By the time I was done talking, the seminar was effectively over. Perhaps the silence in the room was partly about what I had insinuated about Agee and Evans. But mostly, I think, it was about what I had revealed about myself. In those days at TU, my New England accent was the same thing as money. Money mattered a lot in Tulsa. Everyone in the class, professor included, probably assumed that I came from money and that I naturally identified with Agee and Evans. But I identified with the sharecroppers, and I still do.

There are no photos of my parents’ wedding, by the way. The picture here shows my father, my grandmother, and three of my father’s sisters as they looked in about 1930. The little girl second from the right in the picture is the only one still alive. She is now past 80. No one in the family lives in poverty any more, but that’s where we came from.

I think that if Agee and Evans had grown up the way my father did, they would have produced a very different book.

Fun for Geeks and Travelers

I spent way too much time this morning playing with the various features available on You can use the site to find out what time it is in other parts of the world, but it will also tell you truly geeky things, such as how old you are in days, hours, minutes or seconds. The site also calculates great circle distances between many domestic and international locations and provides dialing codes for international telephone calls.

The spiffy and highly accurate clock you see at the bottom of the right-hand column on this page is available courtesy of Keep this page open to track exactly how much time you’re wasting on the computer.

With a Lie Upon Your Lips

It’s a secret of my Yankee upbringing that I’ve always had a taste for Southern storytellers like Brother Dave Gardner. I also went to law school in Oklahoma. Maybe this is why I thought it was common knowledge that, in the great American Southwest, trial lawyer and tent preacher can be pretty much the same job.

I learned otherwise seven or eight years ago when Richard “Racehorse” Haynes came up from Texas to speak at the winter meeting of our state bar association.

I thought Haynes was in fine form that night, but the story he told got mixed reviews from the Maine lawyers who heard him. Like many southern preachers, he structured his talk around a couple of repeating phrases, the most memorable of which was, “And I asked myself, ‘What would a real lawyer do?'”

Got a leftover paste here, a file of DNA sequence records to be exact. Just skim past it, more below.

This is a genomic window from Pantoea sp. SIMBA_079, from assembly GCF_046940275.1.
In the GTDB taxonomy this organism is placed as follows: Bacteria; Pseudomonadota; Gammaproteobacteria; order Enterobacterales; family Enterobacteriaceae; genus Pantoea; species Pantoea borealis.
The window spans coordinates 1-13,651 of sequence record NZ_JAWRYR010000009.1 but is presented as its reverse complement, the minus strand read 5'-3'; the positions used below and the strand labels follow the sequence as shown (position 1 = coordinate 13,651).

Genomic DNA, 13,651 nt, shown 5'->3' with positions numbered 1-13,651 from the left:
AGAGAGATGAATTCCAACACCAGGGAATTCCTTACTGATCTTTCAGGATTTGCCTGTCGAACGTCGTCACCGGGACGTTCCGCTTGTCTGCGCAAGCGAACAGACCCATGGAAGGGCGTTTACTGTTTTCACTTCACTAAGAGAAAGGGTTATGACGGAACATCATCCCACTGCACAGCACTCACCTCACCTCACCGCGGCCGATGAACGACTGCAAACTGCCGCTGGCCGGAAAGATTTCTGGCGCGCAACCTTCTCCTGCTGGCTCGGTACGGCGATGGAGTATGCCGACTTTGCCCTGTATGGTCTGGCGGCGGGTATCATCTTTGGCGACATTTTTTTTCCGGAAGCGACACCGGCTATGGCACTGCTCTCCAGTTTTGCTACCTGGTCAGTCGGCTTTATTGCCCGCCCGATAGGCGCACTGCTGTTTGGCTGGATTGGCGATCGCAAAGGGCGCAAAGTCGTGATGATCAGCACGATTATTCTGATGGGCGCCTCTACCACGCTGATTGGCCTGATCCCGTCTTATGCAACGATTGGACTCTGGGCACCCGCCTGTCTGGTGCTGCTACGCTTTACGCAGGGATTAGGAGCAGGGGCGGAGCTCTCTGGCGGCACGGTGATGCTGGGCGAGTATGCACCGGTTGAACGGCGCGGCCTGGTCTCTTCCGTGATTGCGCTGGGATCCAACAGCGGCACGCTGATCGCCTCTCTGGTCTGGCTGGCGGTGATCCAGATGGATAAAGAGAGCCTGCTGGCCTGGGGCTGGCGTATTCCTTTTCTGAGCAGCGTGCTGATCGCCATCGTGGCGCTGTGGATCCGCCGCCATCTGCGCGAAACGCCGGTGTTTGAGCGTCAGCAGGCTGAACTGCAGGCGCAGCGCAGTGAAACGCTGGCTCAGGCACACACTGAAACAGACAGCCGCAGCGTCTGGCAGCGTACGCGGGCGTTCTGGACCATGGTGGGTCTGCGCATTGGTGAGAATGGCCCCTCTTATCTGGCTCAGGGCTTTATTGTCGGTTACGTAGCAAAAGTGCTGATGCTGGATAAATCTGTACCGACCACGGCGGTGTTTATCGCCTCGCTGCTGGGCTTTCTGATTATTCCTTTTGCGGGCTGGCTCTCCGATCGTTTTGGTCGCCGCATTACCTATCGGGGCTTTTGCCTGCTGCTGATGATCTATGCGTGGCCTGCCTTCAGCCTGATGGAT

We had heard him ask himself this simple question several times when he began to tell us about cross-examining a prosecution witness in a rape and murder trial. The witness, Haynes believed, was the actual rapist/murderer; and the goal of the cross-examination had been to get a Perry Mason-style courtroom confession. After the preliminaries, Haynes had begun a series of rapid-fire questions of the sort not every lawyer can get away with.

“You forced her into your car. Didn’t you?” thundered Haynes.

“No!” croaked the witness.

“Then you raped her! Didn’t you?”

“No! No!”

“And then you killed her and threw her poor little nekkid body in a ditch and drove away! DIDN’T YOU?”

“NO! NO”

At this point, the witness clutched his chest, cried out in pain and fell out of the witness box onto the carpet in front of the bench.

“He was having a heart attack!” said Haynes, his voice rising. “And I asked myself, ‘What would a real lawyer do?’ And I got down on the carpet beside him. I pointed my finger in his face, and I said, ‘Tell us the truth before you die! Don’t you go to your God with sin in your soul and a lie upon your lips!'”


I don’t know what Haynes was expecting from his Yankee audience at that point, but it probably wasn’t the stony silence he got. Frankly, I wasn’t expecting it either. I thought Haynes had a hell of a story going and that he was telling it brilliantly. But the silence broke the rhythm. To be honest, I don’t even remember how the story ended—whether Haynes got his confession, whether the witness died on the courtroom rug.

All I remember is the Maine lawyer who turned to me and said, “You know, I once had a witness who had a heart attack on the stand. I gave him CPR. I’ve always felt that was the right thing to do.”

I agree, but Haynes had a better story.

The Prophet in the Supermarket

1 Now these are the generations of the sons of Noah, Shem, Ham, and Japheth: and unto them were sons born after the flood.